Whenever I see a patient with snoring and school difficulties, I get excited. Why? Because I know that if I can diagnosis obstructive sleep apnea or another sleep disorder and treat it, I can make that child’s life better by improving their school performance, mood, and energy level. Many of these children have actually been diagnosed with attention deficit hyperactivity disorder (ADHD), or the disorder is suspected. So what are the connections between ADHD and sleep problems? NB: Many of the links below link to specific research which may be too technical so feel free to skip the links.
Sleep Disorders can Mimic Attention Deficit Hyperactivity Disorder
Earlier this week there was a great article on recent research documenting a relationship between obstructive breathing at night and behavioral problems in later childhood. (Thanks to Wendy Sue Swanson, aka Seattle Mama Doc, for bringing it to my attention). The author of the Times article, Kate Murphy, makes a critical point:
Many children are given a diagnosis of A.D.H.D., researchers say, when in fact they have another problem: a sleep disorder, like sleep apnea. The confusion may account for a significant number of A.D.H.D. cases in children, and the drugs used to treat them may only be exacerbating the problem.
ADHD is characterized by impulsivity, hyperactivity, and inattention. This disorder has
become more and more common in the last ten years, with 9.5% of children having the diagnosis at some point in their childhood. Sleep disorders, such as obstructive sleep apnea, has become more common as children have become more obese. Moreover, snoring and sleep disordered breathing is more common in children with ADHD.
Sleep disorders associated with fragmented sleep or short sleep can mimic ADHD by causing inattention and behavioral difficulties. If children with these symptoms are prescribed stimulant medications such as Adderall or Ritalin, they can develop insomnia which will worsen the problem. Treatment of the underlying sleep disorder may “cure” the ADHD, or make it much easier to manage.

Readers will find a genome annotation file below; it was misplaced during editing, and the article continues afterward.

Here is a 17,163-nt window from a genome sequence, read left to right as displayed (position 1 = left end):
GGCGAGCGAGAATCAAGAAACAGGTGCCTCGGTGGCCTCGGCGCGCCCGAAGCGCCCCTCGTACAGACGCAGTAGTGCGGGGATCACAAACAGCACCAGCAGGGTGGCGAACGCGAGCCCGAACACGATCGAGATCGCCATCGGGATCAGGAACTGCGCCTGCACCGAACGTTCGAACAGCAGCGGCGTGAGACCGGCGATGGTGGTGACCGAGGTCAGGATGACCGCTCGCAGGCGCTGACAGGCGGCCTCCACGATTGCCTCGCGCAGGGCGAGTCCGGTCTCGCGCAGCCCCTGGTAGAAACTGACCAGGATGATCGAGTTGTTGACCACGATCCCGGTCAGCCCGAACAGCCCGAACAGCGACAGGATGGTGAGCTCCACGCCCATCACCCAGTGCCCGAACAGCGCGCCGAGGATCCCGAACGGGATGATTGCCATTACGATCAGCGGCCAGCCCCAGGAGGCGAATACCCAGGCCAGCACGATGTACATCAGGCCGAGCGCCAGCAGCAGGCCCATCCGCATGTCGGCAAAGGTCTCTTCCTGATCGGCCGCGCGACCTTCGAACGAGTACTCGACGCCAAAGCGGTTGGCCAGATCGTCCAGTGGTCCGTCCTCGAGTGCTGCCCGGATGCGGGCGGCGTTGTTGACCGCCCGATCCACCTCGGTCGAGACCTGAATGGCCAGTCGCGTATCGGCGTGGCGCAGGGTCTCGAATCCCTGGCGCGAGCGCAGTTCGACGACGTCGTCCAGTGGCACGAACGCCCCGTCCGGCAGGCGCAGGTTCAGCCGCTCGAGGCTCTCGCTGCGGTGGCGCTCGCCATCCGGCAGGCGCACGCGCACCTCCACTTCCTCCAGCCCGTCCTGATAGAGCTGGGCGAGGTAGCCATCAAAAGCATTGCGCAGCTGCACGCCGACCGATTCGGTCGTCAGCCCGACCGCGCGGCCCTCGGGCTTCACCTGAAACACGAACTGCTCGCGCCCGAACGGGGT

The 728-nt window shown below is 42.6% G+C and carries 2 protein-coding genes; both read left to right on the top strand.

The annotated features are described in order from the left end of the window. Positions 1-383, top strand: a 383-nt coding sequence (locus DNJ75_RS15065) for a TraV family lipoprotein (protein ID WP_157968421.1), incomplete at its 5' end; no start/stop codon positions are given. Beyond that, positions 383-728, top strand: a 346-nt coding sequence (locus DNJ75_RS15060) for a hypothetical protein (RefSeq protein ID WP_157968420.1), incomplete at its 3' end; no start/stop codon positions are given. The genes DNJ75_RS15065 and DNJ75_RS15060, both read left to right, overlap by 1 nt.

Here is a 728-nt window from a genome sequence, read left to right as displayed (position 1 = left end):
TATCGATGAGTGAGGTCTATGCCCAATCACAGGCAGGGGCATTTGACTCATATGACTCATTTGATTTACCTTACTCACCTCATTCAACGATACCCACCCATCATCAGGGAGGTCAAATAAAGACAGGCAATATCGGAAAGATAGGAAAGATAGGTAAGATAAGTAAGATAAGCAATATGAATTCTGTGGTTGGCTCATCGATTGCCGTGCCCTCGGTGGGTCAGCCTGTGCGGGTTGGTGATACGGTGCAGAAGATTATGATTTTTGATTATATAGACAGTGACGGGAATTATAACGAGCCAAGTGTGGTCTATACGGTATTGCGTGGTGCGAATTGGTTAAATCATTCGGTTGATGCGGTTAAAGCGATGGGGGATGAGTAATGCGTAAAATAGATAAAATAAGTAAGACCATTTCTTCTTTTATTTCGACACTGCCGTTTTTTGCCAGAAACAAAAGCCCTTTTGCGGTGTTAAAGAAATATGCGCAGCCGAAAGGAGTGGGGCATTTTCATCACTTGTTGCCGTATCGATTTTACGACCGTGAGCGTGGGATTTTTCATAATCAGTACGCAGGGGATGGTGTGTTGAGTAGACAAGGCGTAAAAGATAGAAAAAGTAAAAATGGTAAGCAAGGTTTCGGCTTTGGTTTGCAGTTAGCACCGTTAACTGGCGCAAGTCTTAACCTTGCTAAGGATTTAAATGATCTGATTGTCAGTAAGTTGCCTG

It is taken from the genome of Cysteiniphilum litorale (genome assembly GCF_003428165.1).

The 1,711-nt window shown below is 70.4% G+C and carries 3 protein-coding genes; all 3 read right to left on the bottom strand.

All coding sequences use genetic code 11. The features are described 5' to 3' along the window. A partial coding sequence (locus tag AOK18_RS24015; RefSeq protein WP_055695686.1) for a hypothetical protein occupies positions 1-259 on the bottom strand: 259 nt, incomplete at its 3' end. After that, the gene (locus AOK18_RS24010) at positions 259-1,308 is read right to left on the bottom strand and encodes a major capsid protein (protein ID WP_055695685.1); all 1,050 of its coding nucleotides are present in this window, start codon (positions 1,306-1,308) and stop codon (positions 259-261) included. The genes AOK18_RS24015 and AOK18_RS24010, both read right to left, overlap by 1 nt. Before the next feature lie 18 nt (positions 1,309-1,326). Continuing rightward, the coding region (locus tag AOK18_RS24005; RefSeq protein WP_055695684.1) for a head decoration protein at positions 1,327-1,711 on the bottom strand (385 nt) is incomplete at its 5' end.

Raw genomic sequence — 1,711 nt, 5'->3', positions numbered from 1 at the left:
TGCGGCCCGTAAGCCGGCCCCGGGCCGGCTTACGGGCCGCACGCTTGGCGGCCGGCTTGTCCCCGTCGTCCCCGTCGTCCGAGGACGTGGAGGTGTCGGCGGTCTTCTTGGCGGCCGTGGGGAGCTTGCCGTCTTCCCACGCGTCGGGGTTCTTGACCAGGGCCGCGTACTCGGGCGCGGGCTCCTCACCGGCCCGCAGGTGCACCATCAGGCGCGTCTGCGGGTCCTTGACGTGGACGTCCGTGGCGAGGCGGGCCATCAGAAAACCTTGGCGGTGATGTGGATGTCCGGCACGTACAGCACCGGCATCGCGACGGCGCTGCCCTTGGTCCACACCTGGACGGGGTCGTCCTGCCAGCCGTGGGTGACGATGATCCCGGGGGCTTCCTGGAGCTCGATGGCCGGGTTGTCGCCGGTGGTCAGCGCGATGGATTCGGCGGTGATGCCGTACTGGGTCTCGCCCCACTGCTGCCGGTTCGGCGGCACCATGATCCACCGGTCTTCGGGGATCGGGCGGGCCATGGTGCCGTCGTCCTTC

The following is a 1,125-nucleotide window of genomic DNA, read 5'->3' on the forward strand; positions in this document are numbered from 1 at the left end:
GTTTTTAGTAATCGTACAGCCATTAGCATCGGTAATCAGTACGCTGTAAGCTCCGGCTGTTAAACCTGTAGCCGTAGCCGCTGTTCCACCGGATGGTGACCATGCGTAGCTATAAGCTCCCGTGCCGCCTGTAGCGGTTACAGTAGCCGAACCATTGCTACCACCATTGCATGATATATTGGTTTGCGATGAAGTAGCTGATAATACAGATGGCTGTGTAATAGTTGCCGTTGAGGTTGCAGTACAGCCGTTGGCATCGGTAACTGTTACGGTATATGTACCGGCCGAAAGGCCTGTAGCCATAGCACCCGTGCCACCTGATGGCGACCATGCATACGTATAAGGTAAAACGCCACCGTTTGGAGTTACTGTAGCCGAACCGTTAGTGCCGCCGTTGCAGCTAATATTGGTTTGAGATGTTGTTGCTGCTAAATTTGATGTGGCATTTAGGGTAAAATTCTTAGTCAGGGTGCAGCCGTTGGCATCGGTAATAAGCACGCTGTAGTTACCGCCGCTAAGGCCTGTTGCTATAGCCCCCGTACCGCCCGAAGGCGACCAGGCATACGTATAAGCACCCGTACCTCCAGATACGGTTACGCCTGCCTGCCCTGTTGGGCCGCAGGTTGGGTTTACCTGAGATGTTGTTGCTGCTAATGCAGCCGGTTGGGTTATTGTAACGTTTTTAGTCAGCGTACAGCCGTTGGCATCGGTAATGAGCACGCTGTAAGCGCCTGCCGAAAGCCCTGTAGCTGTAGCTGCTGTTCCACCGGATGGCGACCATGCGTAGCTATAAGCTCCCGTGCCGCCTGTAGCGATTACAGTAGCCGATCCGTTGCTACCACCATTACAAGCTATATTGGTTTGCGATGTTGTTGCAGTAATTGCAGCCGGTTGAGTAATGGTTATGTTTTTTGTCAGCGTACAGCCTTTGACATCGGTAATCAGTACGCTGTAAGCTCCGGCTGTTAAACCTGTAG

ADHD is Associated With Sleep Abnormalities.
This gets more complicated when you examine the body of research suggesting that children with ADHD have inherent abnormalities in their sleep. Snoring is more common in children with ADHD. They have been shown to be sleepier compared with children without ADHD. Their sleep architecture is different as well: they have less total sleep, less total rapid eye movement (REM) sleep, and a lower proportion of REM sleep. Problems such as bedwetting are more common. One study showed that children with ADHD were more vulnerable to the effects of inadequate sleep compared with other children, even when sleep was reduced by one hour. Indeed, parts of the brain (the frontal and prefrontal cortext) associated with attention are implicated in both the mechanisms of ADHD and sleep deprivation. Restless leg syndrome (RLS), a disorder characterized by leg discomfort which is worse in the evenings, relieved with motion, and difficulty falling asleep, is significantly more common in children with ADHD, as are rhythmic leg twitches associated with RLS called periodic leg movements of sleep. This hardly seems surprising, considering that fidgeting is a characteristic of ADHD.
So what are you supposed to do?
Obviously, not every child with school difficulties or ADHD requires an overnight sleep test, or evaluation by a sleep medicine specialist. However, sleep quality and quantity should be discussed with your child’s pediatrician. Here are some recommendations.
All children will benefit from:
- A cool, dark, quiet sleep room.
- Avoidance of caffeine in the afternoon or evening.
- Avoidance of television or computer in the child’s bedroom.
- Provision of an age appropriate sleep opportunity for children: School age: 10-11 hours of sleep; Teenage years: 8.5-10 hours of sleep
For children presenting with symptoms of inattention, hyperactivity, and/or daytime sleepiness:
- Snoring, gasping or choking should prompt evaluation by the child’s doctor for obstructive sleep apnea.
- Difficulty falling asleep or waking up at night may be associated with restless leg syndrome. The child should be asked about leg discomfort at night, frequently described as a “creepy crawly sensation” or feeling like there is “too much energy in my legs.”
- Ensuring these children get enough sleep is especially important.
- Evaluation by a sleep specialist may be helpful
To me, I think that aggressively improving a child’s sleep clearly pays dividends in school performance, behavior, and self esteem. Some children may no longer have ADHD after their sleep disorder is addressed. Other will still have ADHD but will have much less difficult managing their symptoms.
I’m curious to know: do any parents out there have experience with sleep problems in a child with ADHD? Any physicians who have struggled to address these issues in their patients?
Here are some other links:
For MDs and interested parents, there is a good scientific review here.